The barley did well. Martin and the farmer estimated when it would be ready to harvest. We set up a workshop date, and I got people to sign up for it. Then the weather turned very hot and dry, and the barley suddenly ripened up two weeks early. Martin phoned me and told me that he had to have his farmer quick harvest the field with a combine, otherwise the grain would have been so ripe, it would have just fallen off the stalk. He had the farmer save a 6 foot wide strip down the length of his field, for us to experiment with, though.
So I canceled the workshop, and loaded my van with all the different types of blades and snaths that I wanted to try out on grains, and drove out to Martin's farm to see what we could salvage for an experiment. It turns out that we learned a lot.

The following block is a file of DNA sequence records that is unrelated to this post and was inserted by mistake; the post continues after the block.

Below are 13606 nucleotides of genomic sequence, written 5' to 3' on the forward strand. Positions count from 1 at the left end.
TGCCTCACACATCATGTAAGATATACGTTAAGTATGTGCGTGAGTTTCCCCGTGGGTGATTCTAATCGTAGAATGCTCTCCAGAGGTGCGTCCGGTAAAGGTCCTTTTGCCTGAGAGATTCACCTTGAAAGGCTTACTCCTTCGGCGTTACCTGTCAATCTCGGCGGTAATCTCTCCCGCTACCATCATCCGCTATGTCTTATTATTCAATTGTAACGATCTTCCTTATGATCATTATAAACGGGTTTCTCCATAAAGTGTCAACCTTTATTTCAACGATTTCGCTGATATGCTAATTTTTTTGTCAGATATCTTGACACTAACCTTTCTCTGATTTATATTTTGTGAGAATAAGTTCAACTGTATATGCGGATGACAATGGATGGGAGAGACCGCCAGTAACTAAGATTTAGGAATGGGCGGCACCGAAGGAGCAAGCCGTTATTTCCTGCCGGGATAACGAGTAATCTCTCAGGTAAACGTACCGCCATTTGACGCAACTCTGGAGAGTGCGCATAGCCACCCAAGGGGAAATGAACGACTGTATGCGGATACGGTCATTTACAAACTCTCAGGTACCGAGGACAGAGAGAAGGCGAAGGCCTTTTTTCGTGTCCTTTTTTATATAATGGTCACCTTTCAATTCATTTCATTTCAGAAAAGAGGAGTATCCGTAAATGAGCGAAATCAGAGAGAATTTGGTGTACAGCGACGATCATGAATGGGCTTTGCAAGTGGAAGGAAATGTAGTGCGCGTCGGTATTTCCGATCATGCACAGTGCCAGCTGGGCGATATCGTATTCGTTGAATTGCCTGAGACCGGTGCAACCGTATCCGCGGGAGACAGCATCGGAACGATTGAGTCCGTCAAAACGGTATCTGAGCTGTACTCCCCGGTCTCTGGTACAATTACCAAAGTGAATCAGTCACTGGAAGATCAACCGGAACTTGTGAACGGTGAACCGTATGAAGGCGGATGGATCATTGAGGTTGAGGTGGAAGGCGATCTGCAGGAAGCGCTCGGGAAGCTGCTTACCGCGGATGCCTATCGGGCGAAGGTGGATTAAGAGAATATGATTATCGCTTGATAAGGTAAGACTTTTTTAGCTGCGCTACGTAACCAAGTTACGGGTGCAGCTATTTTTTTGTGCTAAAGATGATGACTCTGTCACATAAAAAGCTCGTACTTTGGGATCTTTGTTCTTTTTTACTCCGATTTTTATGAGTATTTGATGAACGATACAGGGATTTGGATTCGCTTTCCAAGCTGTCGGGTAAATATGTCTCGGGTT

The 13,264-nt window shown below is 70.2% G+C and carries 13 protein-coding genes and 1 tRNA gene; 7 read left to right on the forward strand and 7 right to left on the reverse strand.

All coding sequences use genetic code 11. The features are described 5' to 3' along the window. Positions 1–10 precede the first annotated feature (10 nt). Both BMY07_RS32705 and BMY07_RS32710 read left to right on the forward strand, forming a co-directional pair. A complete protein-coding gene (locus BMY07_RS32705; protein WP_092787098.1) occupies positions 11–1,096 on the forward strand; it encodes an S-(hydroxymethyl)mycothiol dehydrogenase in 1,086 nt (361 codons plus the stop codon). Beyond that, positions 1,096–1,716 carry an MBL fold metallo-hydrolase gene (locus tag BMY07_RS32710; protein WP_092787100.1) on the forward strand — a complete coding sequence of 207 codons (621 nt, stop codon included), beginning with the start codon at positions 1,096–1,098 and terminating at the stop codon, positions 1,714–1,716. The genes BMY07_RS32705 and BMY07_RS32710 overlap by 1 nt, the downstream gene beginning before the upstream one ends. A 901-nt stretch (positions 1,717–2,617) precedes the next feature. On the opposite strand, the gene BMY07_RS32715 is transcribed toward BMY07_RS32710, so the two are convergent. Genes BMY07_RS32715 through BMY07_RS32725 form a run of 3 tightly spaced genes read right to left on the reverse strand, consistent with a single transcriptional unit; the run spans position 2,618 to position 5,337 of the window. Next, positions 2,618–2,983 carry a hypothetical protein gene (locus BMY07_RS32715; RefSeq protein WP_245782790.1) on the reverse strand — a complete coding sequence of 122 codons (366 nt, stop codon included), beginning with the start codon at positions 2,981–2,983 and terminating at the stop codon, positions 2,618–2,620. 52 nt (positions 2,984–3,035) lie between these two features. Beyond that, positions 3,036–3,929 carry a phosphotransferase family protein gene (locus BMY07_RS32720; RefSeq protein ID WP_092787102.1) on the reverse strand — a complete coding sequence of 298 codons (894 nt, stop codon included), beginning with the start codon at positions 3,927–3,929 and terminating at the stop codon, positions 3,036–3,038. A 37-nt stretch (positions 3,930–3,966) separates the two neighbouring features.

The first thing that I wanted to experiment with was how best to cut the grain, so that it could be gathered into sheaves, for easier threshing. I didn't have any grain-cradles, and had even heard from Kai Vido, that they don't work very well anyway, and a good mower could mow neatly enough so that all the heads line up in the same direction. When I mow mature timothy grass, the heads certainly do all line up in the swath, so I thought it might be possible.